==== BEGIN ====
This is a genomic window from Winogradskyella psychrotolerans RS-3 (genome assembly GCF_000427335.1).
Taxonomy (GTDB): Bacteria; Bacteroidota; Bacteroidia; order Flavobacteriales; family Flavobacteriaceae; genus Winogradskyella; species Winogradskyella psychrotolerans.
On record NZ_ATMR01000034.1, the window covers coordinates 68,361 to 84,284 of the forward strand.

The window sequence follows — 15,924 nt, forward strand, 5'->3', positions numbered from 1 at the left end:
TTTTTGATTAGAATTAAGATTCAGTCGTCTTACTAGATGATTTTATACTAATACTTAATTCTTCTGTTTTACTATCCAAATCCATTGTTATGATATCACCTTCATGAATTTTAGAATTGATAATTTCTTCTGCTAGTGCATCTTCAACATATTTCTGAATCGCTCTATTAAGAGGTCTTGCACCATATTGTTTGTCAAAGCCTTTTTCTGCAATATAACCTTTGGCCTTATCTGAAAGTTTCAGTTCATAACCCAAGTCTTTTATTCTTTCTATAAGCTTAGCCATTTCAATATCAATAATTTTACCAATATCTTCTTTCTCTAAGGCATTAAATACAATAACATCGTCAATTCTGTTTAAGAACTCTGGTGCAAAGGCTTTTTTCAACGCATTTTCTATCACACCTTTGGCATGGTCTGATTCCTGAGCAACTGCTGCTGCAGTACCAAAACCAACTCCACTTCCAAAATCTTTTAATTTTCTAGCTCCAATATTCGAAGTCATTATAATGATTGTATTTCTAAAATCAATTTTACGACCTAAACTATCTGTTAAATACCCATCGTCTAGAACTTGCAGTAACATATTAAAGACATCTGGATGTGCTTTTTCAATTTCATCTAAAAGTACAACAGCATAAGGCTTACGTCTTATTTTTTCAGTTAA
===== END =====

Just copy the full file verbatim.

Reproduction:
This is a genomic window from Winogradskyella psychrotolerans RS-3 (genome assembly GCF_000427335.1).
Taxonomy (GTDB): Bacteria; Bacteroidota; Bacteroidia; order Flavobacteriales; family Flavobacteriaceae; genus Winogradskyella; species Winogradskyella psychrotolerans.
On record NZ_ATMR01000034.1, the window covers coordinates 68,361 to 84,284 of the forward strand.

The window sequence follows — 15,924 nt, forward strand, 5'->3', positions numbered from 1 at the left end:
TTTTTGATTAGAATTAAGATTCAGTCGTCTTACTAGATGATTTTATACTAATACTTAATTCTTCTGTTTTACTATCCAAATCCATTGTTATGATATCACCTTCATGAATTTTAGAATTGATAATTTCTTCTGCTAGTGCATCTTCAACATATTTCTGAATCGCTCTATTAAGAGGTCTTGCACCATATTGTTTGTCAAAGCCTTTTTCTGCAATATAACCTTTGGCCTTATCTGAAAGTTTCAGTTCATAACCCAAGTCTTTTATTCTTTCTATAAGCTTAGCCATTTCAATATCAATAATTTTACCAATATCTTCTTTCTCTAAGGCATTAAATACAATAACATCGTCAATTCTGTTTAAGAACTCTGGTGCAAAGGCTTTTTTCAACGCATTTTCTATCACACCTTTGGCATGGTCTGATTCCTGAGCAACTGCTGCTGCAGTACCAAAACCAACTCCACTTCCAAAATCTTTTAATTTTCTAGCTCCAATATTCGAAGTCATTATAATGATTGTATTTCTAAAATCAATTTTACGACCTAAACTATCTGTTAAATACCCATCGTCTAGAACTTGCAGTAACATATTAAAGACATCTGGATGTGCTTTTTCAATTTCATCTAAAAGTACAACAGCATAAGGCTTACGTCTTATTTTTTCAGTTAA